Call me a strident politically correct Mom if you must, but all I could think about after I read this story to Zoe was what the German equivalent would be. Imagine the "German Girl Collection" featuring Hilda, a nine-year-old German girl in 1939. Her little Jewish friend is being taken away on a train. She’s sad at first, but her departure, which is portrayed as glamorous and mysterious, seems to be inevitable. Oh, well. Hilda accepts the loss of her friend and is determined to enjoy her status and sense of belonging so obviously denied the disappeared one. While all the area Jews are being loaded onto trains, Hilda skips home and is rewarded for some quality that enhances her essential Germanness.

Hilda’s and Kirsten’s stories are analogous, but Hilda’s would be considered outrageous: a nationalistic, racist bit of historical revisionism. Rightly so. But here in "America," such revisionism is so familiar as to be banal.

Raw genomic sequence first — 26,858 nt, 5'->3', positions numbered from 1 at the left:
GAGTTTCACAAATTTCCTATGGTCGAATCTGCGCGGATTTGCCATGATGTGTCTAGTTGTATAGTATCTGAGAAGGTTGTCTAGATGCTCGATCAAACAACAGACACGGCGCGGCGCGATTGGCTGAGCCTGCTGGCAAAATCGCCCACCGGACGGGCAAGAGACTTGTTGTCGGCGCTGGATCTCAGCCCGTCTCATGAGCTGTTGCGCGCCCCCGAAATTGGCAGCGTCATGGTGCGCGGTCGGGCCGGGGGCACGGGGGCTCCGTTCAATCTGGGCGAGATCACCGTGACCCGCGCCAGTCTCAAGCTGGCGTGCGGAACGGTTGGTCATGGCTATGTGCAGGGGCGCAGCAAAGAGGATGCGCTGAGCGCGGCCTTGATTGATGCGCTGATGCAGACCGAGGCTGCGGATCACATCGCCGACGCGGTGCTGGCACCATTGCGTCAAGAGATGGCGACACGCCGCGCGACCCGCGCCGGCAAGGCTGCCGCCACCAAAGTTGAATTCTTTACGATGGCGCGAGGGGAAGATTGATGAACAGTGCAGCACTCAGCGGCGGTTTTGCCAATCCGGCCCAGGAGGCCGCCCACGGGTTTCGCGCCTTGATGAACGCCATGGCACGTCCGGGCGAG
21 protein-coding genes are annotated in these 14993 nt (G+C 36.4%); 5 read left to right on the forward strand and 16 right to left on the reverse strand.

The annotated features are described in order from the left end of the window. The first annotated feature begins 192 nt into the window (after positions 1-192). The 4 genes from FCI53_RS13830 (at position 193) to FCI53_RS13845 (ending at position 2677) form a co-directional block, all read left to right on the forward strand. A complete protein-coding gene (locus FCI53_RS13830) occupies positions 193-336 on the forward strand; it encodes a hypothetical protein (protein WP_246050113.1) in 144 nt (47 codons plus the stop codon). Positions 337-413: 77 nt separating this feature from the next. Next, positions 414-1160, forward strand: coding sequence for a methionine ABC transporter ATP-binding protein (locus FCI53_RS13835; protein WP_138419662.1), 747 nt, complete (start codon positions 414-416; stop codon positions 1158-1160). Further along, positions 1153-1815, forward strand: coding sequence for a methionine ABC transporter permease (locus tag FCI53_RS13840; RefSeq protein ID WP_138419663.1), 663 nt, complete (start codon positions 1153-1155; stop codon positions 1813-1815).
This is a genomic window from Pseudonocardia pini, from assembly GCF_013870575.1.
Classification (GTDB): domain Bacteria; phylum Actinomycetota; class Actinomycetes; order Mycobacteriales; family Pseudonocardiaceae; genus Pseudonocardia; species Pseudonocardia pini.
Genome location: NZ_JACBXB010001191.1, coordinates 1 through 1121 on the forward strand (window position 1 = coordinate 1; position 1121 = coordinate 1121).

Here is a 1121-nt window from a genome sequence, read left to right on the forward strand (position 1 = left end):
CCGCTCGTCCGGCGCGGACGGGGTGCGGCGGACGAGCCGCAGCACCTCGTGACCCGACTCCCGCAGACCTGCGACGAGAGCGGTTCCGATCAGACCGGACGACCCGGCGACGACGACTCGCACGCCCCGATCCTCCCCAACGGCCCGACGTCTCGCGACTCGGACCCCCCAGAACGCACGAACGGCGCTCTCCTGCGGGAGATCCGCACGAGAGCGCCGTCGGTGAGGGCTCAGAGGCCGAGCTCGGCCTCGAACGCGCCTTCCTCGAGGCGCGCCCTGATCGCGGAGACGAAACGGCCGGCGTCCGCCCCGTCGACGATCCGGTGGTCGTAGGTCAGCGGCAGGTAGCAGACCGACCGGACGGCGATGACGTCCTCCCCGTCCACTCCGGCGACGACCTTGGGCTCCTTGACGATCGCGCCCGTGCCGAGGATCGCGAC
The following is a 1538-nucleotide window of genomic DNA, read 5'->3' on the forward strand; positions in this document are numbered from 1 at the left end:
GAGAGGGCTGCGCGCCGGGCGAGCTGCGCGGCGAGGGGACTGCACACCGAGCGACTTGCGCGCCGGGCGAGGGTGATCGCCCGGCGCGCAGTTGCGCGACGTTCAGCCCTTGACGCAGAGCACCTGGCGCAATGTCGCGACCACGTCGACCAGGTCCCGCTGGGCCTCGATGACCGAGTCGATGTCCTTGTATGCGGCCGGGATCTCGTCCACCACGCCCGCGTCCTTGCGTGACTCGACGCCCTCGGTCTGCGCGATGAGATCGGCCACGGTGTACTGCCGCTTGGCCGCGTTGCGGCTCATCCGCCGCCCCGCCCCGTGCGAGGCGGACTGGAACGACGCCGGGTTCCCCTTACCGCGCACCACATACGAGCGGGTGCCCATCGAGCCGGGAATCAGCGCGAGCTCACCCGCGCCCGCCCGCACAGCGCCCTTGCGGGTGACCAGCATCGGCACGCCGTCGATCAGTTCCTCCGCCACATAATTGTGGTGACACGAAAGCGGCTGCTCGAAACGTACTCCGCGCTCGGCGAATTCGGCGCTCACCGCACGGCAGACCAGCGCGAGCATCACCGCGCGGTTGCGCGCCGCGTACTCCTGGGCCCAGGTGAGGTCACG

As is the misty-eyed preoccupation with home and hearth. The Pleasant Company’s take on the family is equal parts Norman Rockwell and Newt Gingrich, with a sprinkling of Anita Bryant. Dad presides over the well-behaved clan. Mother has babies, does enormous amounts of housework, and is frequently congratulated by Dad for "having heart," while they suffer so much hardship. Anchored to a strong family with clear role models, Kirsten is allowed to be adventurous. In one story, Kirsten goes trapping with her brother and an old hermit who lives in the woods. She discovers an injured raccoon that she brings home to nurse. Though instructed not to let him into the house, she does anyway because it’s so cold in the barn. Sure enough disaster ensues. The raccoon gets loose and tips over an oil lamp, setting the whole place on fire. Everything is lost except the trunk they brought from Sweden, which is rescued by Kirsten in a heroic effort. The family has no home and no furniture, but never fear. Kirsten proceeds to get lost in the woods. She finds the old hermit’s shelter and discovers that he has collected a huge stack of furs. For what purpose, no one knows. He has no family and not many needs. But plundering nature and hoarding wealth are important American values so it does not have to be explained why an elderly hermit would be going out and methodically trapping every furry animal in the vicinity, skinning it, and keeping a nice pile of his work. That’s just what people do. Furthermore, he is dead—from old age, it appears. It’s Kirsten’s lucky day. She takes the furs and gives them to her parents so they can get the money to purchase a real home. All’s well that ends well. Spunky daughters are no problem as long as their energies result in home improvement.